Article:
The many lives of magnetized neutron stars

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Abstract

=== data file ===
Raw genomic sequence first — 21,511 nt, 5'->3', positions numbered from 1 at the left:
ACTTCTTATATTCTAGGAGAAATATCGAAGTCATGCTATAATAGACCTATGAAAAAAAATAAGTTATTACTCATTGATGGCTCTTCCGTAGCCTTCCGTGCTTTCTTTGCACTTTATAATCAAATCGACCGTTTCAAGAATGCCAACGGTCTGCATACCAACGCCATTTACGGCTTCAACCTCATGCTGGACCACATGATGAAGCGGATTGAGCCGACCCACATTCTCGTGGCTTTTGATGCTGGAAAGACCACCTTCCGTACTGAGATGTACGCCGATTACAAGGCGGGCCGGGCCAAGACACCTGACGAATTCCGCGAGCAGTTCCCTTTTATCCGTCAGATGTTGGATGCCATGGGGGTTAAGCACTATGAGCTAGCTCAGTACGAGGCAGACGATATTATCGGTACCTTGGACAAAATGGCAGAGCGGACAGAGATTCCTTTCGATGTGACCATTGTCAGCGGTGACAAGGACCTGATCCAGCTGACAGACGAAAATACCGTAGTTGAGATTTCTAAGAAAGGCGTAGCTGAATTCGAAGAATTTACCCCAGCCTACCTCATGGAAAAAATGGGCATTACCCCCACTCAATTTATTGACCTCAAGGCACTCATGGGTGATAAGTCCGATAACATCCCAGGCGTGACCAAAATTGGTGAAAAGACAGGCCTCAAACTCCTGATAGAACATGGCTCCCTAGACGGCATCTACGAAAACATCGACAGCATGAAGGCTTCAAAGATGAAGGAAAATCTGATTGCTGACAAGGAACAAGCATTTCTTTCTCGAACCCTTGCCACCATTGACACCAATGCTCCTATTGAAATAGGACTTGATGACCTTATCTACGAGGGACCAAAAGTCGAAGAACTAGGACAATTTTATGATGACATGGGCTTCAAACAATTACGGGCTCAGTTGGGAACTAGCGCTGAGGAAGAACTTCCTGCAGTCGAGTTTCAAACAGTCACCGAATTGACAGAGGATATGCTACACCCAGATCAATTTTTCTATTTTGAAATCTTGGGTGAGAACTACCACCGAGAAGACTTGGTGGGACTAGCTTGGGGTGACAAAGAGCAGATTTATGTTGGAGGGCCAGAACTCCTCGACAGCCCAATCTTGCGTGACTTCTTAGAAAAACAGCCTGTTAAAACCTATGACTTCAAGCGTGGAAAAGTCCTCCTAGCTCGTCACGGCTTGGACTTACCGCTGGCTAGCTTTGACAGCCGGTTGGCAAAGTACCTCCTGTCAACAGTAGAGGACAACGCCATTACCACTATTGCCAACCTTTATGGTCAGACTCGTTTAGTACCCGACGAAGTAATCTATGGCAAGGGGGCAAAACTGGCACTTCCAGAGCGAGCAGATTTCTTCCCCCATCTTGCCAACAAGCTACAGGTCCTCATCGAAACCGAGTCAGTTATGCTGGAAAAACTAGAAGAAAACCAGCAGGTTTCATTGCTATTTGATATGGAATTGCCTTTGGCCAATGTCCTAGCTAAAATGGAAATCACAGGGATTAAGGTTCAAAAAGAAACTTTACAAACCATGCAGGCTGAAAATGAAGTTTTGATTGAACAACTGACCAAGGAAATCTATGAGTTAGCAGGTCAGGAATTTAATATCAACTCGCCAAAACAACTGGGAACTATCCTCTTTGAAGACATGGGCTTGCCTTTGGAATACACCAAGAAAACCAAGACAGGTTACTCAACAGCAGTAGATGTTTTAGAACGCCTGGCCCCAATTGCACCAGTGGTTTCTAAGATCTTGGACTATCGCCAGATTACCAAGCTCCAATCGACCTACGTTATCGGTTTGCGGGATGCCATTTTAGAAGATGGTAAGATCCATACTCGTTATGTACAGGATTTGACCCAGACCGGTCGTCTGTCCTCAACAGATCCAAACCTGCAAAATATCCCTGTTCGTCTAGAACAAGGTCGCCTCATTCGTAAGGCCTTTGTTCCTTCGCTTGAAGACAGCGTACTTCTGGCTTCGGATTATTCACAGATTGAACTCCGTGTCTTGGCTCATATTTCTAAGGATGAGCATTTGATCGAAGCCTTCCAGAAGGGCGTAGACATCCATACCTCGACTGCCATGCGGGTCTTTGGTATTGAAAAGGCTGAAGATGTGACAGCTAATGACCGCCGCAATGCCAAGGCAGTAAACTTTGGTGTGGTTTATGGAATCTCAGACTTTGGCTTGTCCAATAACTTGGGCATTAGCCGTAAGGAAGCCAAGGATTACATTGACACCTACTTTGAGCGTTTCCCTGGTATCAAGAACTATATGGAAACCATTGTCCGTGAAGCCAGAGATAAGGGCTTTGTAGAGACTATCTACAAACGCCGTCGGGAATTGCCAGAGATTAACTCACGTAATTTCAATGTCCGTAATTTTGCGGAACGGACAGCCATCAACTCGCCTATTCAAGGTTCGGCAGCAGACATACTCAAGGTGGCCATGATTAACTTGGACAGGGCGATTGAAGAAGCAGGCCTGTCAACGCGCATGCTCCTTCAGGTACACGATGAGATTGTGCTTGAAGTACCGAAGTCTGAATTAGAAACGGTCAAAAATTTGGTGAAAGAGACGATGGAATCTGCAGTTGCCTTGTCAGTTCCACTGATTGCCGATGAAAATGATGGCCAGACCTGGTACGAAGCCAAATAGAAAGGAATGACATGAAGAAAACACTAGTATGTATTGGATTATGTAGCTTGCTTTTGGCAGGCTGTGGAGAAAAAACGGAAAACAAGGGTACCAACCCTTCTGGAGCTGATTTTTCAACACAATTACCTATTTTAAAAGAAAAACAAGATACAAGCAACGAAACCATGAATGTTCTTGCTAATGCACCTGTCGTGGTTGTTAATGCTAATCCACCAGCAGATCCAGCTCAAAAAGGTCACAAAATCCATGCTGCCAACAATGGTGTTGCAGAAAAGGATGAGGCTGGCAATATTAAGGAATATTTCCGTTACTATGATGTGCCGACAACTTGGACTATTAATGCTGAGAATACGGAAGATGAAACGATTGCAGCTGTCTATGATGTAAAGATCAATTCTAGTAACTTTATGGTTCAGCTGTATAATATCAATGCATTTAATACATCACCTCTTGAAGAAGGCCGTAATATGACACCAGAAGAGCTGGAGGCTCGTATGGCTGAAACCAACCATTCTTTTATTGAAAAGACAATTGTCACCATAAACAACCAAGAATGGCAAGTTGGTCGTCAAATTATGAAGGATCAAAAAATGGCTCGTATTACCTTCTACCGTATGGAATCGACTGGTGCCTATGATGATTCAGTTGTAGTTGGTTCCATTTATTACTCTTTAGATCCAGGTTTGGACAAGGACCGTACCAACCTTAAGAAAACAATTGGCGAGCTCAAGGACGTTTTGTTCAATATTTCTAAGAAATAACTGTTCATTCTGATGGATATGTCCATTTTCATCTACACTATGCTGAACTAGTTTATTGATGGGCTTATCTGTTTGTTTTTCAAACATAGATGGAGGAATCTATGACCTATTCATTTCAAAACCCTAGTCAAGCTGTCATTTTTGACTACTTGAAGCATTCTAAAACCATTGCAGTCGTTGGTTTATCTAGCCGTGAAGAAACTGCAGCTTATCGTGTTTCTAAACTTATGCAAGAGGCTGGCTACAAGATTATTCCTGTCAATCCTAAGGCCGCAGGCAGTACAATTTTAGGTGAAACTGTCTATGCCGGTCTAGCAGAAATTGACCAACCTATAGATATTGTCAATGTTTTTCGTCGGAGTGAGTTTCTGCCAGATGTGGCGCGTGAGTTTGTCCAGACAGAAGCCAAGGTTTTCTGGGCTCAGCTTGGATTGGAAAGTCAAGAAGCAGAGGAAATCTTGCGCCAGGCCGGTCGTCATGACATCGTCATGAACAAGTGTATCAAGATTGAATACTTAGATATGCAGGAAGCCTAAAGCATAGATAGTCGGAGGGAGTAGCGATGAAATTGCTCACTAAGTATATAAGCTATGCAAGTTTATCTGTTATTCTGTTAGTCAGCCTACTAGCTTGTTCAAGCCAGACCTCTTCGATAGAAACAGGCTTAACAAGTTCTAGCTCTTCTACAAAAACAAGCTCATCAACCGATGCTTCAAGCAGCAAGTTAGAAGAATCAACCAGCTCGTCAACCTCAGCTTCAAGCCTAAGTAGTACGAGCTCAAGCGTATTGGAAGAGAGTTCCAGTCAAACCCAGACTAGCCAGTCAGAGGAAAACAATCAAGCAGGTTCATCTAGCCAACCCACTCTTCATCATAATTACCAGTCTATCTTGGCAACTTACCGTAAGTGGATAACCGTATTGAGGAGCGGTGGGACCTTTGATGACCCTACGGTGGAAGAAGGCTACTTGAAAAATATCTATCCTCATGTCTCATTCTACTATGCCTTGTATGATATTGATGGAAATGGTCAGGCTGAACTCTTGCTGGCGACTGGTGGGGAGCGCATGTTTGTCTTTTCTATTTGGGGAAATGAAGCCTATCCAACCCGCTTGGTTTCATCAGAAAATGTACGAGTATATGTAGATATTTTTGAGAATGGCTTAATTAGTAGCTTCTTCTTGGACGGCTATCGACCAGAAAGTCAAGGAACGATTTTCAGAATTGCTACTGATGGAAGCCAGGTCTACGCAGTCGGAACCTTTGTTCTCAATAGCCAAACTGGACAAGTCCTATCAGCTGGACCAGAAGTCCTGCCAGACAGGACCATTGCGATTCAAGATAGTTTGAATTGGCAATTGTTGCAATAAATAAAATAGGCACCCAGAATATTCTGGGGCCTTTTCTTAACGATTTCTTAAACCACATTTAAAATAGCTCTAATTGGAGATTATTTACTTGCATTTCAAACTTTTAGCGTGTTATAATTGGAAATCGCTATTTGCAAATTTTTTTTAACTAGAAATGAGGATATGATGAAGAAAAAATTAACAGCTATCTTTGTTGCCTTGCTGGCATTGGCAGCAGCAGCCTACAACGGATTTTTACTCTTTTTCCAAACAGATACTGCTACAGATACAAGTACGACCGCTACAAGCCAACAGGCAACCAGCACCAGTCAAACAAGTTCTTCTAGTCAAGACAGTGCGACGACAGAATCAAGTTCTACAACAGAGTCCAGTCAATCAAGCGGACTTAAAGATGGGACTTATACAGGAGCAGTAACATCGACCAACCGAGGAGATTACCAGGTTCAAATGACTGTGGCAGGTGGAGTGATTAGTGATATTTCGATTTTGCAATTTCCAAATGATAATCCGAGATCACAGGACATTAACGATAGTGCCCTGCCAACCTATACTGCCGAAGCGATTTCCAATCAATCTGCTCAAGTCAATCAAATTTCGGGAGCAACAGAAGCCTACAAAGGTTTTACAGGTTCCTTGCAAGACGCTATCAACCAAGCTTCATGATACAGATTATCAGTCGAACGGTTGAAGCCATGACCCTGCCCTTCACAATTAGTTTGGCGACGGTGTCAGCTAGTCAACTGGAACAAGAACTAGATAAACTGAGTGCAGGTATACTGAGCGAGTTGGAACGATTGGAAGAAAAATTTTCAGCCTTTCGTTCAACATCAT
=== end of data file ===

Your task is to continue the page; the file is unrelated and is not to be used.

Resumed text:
The magnetic field strength at birth is arguably one of the most important properties to determine the evolutionary path of a neutron star. Objects with very high fields, collectively known as magnetars, are characterized by high X-ray quiescent luminosities, occurrence of outbursts, and, for some of them, sporadic giant flares. While the magnetic field strength is believed to drive their collective behaviour, however, the diversity of their properties, and, especially, the observation of magnetar-like bursts from “low-field” pulsars, has been a theoretical puzzle. In this review, we discuss results of long-term simulations following the coupled evolution of the X-ray luminosity and the timing properties for a large, homogeneous sample of X-ray emitting isolated neutron stars, accounting for a range of initial magnetic field strengths, envelope compositions, and neutron star masses. In addition, by following the evolution of magnetic stresses within the neutron star crust, we can also relate the observed magnetar phenomenology to the physical properties of neutron stars, and in particular to their age and magnetic field strength and topology. The dichotomy of “high-B” field pulsars versus magnetars is naturally explained, and occasional outbursts from old, low B-field neutron stars are predicted. We conclude by speculating on the fate of old magnetars, and by presenting observational diagnostics of the neutron star crustal field topology. (© 2014 WILEY-VCH Verlag GmbH & Co. KGaA, Weinheim)

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